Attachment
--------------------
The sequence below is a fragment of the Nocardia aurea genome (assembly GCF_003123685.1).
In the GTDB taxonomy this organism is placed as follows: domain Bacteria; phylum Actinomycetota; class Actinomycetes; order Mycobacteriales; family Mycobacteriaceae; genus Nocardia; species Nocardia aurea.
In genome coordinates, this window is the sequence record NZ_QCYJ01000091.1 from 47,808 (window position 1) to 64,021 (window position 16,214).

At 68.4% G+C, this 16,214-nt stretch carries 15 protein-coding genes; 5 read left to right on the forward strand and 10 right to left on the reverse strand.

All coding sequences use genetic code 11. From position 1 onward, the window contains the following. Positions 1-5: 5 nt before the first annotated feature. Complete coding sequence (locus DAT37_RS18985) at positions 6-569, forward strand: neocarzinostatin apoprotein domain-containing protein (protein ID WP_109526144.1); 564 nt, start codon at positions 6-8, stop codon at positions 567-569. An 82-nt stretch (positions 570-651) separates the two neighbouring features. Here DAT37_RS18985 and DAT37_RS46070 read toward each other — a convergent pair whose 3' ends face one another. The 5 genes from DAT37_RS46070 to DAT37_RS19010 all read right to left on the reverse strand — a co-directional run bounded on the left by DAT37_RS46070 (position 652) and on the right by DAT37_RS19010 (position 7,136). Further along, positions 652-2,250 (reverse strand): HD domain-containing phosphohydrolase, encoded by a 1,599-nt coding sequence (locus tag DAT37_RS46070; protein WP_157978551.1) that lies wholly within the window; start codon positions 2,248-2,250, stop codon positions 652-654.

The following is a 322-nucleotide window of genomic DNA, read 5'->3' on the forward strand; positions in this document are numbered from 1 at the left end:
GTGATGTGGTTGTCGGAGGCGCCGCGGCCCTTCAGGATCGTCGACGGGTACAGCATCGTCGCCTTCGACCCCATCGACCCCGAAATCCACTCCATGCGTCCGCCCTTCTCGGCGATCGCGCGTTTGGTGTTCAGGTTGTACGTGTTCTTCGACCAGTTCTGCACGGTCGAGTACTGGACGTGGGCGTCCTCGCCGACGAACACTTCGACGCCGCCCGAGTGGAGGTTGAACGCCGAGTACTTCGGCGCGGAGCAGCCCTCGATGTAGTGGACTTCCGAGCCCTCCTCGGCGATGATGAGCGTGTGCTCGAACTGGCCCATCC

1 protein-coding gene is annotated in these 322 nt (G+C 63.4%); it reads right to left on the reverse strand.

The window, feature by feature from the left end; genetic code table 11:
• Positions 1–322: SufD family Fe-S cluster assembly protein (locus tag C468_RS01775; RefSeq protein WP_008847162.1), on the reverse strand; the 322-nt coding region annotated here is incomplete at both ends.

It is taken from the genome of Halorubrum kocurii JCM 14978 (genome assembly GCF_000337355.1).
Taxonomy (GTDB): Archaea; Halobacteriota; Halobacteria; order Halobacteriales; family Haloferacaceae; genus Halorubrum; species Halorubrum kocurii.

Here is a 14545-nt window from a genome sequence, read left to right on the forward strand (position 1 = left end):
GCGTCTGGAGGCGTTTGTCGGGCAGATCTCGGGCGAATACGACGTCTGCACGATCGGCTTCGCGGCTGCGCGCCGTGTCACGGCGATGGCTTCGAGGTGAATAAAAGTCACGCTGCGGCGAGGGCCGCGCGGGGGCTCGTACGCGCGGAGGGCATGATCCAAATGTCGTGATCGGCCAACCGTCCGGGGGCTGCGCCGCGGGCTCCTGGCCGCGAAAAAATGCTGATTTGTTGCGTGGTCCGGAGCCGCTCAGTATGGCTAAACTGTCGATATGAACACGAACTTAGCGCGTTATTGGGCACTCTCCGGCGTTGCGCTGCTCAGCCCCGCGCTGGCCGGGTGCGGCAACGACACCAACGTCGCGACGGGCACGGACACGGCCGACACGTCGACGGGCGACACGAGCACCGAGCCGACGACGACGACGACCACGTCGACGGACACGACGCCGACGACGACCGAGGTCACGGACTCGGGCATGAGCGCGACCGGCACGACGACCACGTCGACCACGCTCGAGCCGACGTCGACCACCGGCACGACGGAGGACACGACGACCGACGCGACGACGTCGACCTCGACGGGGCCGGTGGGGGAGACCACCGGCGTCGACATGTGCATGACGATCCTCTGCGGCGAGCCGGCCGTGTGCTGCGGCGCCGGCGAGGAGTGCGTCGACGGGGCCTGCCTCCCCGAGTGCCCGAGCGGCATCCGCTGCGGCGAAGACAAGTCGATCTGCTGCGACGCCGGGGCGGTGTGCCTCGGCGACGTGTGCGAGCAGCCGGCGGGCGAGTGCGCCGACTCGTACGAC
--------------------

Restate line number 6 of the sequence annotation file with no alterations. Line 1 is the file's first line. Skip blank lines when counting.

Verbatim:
The following is a 322-nucleotide window of genomic DNA, read 5'->3' on the forward strand; positions in this document are numbered from 1 at the left end: